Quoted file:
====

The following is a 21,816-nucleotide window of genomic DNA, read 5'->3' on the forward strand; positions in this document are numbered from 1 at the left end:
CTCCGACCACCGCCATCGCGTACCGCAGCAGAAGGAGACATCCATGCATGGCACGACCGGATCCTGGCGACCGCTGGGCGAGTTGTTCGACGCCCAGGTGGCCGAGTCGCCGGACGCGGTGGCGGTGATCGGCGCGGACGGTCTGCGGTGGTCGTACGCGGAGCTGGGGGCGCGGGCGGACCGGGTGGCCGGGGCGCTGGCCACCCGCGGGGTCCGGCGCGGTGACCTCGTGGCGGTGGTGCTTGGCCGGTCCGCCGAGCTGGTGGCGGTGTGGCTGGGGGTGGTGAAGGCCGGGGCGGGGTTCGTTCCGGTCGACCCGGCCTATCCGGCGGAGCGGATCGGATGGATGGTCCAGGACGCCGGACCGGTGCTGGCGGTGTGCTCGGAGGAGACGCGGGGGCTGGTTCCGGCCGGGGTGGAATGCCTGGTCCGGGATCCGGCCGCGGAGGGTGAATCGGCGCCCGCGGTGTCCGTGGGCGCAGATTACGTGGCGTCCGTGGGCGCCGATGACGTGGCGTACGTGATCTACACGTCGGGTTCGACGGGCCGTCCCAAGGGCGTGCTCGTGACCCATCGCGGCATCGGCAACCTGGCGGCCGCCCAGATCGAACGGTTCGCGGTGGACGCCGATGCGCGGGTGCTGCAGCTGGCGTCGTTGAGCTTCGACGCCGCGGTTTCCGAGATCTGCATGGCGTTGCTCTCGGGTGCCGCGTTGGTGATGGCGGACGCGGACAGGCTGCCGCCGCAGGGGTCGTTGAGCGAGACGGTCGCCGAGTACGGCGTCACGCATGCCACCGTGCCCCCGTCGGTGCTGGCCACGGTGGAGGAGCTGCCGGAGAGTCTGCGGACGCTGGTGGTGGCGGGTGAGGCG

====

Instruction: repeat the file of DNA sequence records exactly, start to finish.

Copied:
The following is a 21,816-nucleotide window of genomic DNA, read 5'->3' on the forward strand; positions in this document are numbered from 1 at the left end:
CTCCGACCACCGCCATCGCGTACCGCAGCAGAAGGAGACATCCATGCATGGCACGACCGGATCCTGGCGACCGCTGGGCGAGTTGTTCGACGCCCAGGTGGCCGAGTCGCCGGACGCGGTGGCGGTGATCGGCGCGGACGGTCTGCGGTGGTCGTACGCGGAGCTGGGGGCGCGGGCGGACCGGGTGGCCGGGGCGCTGGCCACCCGCGGGGTCCGGCGCGGTGACCTCGTGGCGGTGGTGCTTGGCCGGTCCGCCGAGCTGGTGGCGGTGTGGCTGGGGGTGGTGAAGGCCGGGGCGGGGTTCGTTCCGGTCGACCCGGCCTATCCGGCGGAGCGGATCGGATGGATGGTCCAGGACGCCGGACCGGTGCTGGCGGTGTGCTCGGAGGAGACGCGGGGGCTGGTTCCGGCCGGGGTGGAATGCCTGGTCCGGGATCCGGCCGCGGAGGGTGAATCGGCGCCCGCGGTGTCCGTGGGCGCAGATTACGTGGCGTCCGTGGGCGCCGATGACGTGGCGTACGTGATCTACACGTCGGGTTCGACGGGCCGTCCCAAGGGCGTGCTCGTGACCCATCGCGGCATCGGCAACCTGGCGGCCGCCCAGATCGAACGGTTCGCGGTGGACGCCGATGCGCGGGTGCTGCAGCTGGCGTCGTTGAGCTTCGACGCCGCGGTTTCCGAGATCTGCATGGCGTTGCTCTCGGGTGCCGCGTTGGTGATGGCGGACGCGGACAGGCTGCCGCCGCAGGGGTCGTTGAGCGAGACGGTCGCCGAGTACGGCGTCACGCATGCCACCGTGCCCCCGTCGGTGCTGGCCACGGTGGAGGAGCTGCCGGAGAGTCTGCGGACGCTGGTGGTGGCGGGTGAGGCG